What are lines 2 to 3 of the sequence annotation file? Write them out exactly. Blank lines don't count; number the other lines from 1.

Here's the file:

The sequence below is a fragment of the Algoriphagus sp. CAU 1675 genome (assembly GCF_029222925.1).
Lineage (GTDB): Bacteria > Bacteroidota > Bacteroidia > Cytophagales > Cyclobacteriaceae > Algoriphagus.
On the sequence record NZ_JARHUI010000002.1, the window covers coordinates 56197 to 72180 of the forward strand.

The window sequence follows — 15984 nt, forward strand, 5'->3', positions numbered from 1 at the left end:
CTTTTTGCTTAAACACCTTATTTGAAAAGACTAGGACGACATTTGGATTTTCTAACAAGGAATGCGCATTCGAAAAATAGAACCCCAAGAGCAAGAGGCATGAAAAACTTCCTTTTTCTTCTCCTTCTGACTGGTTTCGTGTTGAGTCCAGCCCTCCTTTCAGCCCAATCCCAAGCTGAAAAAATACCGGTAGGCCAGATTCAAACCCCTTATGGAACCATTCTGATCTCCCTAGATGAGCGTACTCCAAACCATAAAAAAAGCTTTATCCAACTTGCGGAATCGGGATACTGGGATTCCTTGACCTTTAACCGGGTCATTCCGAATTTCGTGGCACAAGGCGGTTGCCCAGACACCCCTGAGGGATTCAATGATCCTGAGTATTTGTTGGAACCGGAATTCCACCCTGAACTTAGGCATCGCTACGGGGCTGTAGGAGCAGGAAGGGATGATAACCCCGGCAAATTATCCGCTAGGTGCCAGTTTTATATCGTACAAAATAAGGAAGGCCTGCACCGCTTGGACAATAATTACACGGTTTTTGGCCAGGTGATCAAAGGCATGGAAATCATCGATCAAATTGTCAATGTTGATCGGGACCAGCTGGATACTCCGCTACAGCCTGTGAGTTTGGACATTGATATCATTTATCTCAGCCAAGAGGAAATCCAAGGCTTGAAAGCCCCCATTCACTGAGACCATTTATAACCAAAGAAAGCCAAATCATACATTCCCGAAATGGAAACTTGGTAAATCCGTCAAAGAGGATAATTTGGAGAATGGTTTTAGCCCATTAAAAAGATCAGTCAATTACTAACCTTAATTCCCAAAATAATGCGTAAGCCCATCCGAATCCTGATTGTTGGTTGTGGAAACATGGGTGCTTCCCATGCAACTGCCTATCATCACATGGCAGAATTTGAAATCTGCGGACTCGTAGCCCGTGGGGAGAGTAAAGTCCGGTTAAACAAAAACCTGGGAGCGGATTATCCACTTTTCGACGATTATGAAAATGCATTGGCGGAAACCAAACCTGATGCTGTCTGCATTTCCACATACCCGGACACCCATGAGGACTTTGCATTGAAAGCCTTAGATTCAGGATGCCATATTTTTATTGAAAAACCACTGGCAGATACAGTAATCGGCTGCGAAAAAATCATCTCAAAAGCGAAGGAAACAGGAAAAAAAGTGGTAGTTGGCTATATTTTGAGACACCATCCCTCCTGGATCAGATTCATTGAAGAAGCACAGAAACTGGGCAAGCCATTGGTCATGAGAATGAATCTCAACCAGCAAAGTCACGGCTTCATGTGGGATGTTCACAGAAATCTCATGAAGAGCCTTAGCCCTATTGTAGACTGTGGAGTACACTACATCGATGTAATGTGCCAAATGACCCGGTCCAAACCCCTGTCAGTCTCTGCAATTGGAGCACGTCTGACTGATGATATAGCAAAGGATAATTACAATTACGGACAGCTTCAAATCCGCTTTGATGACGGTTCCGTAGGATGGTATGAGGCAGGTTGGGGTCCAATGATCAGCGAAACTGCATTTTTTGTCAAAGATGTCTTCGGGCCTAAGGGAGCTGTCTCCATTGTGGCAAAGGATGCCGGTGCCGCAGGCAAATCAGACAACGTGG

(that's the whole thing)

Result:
Lineage (GTDB): Bacteria > Bacteroidota > Bacteroidia > Cytophagales > Cyclobacteriaceae > Algoriphagus.
On the sequence record NZ_JARHUI010000002.1, the window covers coordinates 56197 to 72180 of the forward strand.